An irreplaceable light burnt out in Minturn with the death of Fred Haslee (letter) |

An irreplaceable light burnt out in Minturn with the death of Fred Haslee (letter)

Nearly seven years ago, I wrote that an irreplaceable light, Lorraine Haslee, went out in Minturn. Sadly, a second light in that house on Pine Street has gone out. This past weekend, Fred Haslee, Lorraine’s husband, passed away surrounded by family in Massachusetts.

When I heard the news that Fred passed, a lot of my best memories of the Haslee family went through my head — for days, in fact. One of my favorites, one memory that kept making me smile, however, is an image of Fred getting ready to go on a run through Minturn. Fred’s ensemble should be preserved for posterity purposes so that in 2093 Americans can see how we dressed 100 years earlier.

On top of his head was a neon green ball cap with a misshapen bill. Below that, he wore a bright-pink tank top. On his waist, he had on shorts, but not knee-length shorts, not even thigh-length shorts, more like shorts so short they’d be illegal in many countries. To make things worse, they even had those slits up the sides that left you wondering if he had anything else on under those barely there mesh athletic “shorts.” And, of course, at the time, he sported a moustache that would make Tom Selleck envious.

Now, although the outfit left me in awe, I was more amazed that Fred had the time to even go on a run. When I think back on Fred, all I can remember is him doing things for everyone else: always helping, always volunteering, always doing what he could to make the community better. It took me many years to uncover his secret: Fred didn’t do all these things for free. He got paid. He was paid in how it made him feel. Fred felt good helping others, with no expectation of anything in return. That was the currency of his life, and he made himself rich with it. This is lesson No. 1.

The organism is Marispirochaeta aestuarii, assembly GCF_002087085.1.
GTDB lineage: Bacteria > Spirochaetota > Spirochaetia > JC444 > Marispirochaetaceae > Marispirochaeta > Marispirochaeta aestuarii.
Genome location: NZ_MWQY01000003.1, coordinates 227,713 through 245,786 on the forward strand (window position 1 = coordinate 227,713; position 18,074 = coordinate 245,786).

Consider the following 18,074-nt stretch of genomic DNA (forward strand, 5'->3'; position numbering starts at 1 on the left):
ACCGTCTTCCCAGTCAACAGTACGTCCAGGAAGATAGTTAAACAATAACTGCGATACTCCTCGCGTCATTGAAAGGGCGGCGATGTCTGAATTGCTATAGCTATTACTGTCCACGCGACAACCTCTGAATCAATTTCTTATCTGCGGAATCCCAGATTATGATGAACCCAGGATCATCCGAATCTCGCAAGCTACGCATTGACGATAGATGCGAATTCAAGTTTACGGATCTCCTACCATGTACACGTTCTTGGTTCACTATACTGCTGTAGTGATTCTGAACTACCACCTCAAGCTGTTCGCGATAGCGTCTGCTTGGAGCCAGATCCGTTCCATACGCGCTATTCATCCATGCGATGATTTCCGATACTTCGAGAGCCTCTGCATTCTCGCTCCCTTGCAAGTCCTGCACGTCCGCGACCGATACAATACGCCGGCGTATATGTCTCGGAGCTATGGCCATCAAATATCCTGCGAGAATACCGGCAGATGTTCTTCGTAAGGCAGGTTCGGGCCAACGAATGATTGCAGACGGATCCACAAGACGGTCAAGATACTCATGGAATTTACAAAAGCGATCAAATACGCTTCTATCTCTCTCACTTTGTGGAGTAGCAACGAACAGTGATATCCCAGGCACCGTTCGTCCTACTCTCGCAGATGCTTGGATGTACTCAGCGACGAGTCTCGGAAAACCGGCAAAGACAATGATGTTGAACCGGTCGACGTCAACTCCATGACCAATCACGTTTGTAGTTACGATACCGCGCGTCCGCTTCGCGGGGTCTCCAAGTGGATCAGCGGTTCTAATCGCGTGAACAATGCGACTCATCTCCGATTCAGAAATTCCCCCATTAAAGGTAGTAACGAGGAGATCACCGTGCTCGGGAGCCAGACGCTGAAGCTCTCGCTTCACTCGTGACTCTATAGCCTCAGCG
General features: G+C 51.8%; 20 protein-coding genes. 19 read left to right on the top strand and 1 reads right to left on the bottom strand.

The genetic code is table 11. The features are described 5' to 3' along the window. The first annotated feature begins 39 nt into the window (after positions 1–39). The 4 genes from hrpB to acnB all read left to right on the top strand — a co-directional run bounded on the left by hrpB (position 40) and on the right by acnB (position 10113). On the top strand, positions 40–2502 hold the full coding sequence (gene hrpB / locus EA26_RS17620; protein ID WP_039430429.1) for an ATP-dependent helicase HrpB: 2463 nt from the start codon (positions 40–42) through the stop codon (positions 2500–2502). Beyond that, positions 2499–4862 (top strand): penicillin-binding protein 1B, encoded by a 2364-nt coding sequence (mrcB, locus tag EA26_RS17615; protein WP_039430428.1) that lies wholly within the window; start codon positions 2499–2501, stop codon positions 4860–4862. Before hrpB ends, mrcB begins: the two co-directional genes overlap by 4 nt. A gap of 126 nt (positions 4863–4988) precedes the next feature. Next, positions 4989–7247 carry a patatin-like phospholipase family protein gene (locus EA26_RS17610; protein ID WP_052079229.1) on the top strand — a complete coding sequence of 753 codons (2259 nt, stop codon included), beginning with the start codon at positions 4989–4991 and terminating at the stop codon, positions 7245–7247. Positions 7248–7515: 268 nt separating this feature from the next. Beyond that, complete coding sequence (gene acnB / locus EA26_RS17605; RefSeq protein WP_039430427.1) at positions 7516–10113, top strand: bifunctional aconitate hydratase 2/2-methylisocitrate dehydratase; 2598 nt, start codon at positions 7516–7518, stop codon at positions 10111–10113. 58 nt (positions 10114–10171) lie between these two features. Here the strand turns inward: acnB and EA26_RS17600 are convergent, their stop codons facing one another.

For those who lived in the Vail Valley in the 1980s and 1990s, Fred was a constant presence. He was a father to two daughters, Laura and Maggie, but he felt just as much a father to the community he lived in and made his home for the majority of his life. He brought wisdom, kindness and laughter to everyone who crossed his path. He gave his time unconditionally and always made himself available to friends and strangers alike.

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One of Fred’s most important mottos, though, was to “simply show up.” Many of us take this advice for granted, especially in a world where we are bombarded by television, the internet and our phones. However, Fred’s ability to consistently and constantly be present is a reminder of how important this is in a world where it is so easy to procrastinate, conveniently forget and pass the buck. This is Fred’s second lesson.

So, as you go about your day today, retrieve your own favorite memory of Fred Haslee. And, as you remember him, make yourself a promise to help someone down the street, clean up your neighborhood or volunteer in the community. Do something good for someone else, without any expectations. Your kindness will make you happier, Fred guarantees it … just make sure you show up to fulfill that promise!

Fred will be horribly missed by family and friends alike, but death can’t take our memories or the lessons Fred taught us all.

Ben Talbot

Beaverton, Oregon

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